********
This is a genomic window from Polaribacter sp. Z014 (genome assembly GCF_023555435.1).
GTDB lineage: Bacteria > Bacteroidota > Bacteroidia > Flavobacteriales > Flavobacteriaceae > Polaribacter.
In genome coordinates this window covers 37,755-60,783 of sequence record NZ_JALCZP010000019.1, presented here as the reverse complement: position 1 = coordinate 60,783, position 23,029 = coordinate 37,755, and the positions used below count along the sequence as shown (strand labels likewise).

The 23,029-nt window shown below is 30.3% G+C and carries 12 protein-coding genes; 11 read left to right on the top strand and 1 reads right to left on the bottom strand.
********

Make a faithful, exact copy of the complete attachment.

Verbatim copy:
This is a genomic window from Polaribacter sp. Z014 (genome assembly GCF_023555435.1).
GTDB lineage: Bacteria > Bacteroidota > Bacteroidia > Flavobacteriales > Flavobacteriaceae > Polaribacter.
In genome coordinates this window covers 37,755-60,783 of sequence record NZ_JALCZP010000019.1, presented here as the reverse complement: position 1 = coordinate 60,783, position 23,029 = coordinate 37,755, and the positions used below count along the sequence as shown (strand labels likewise).

The 23,029-nt window shown below is 30.3% G+C and carries 12 protein-coding genes; 11 read left to right on the top strand and 1 reads right to left on the bottom strand.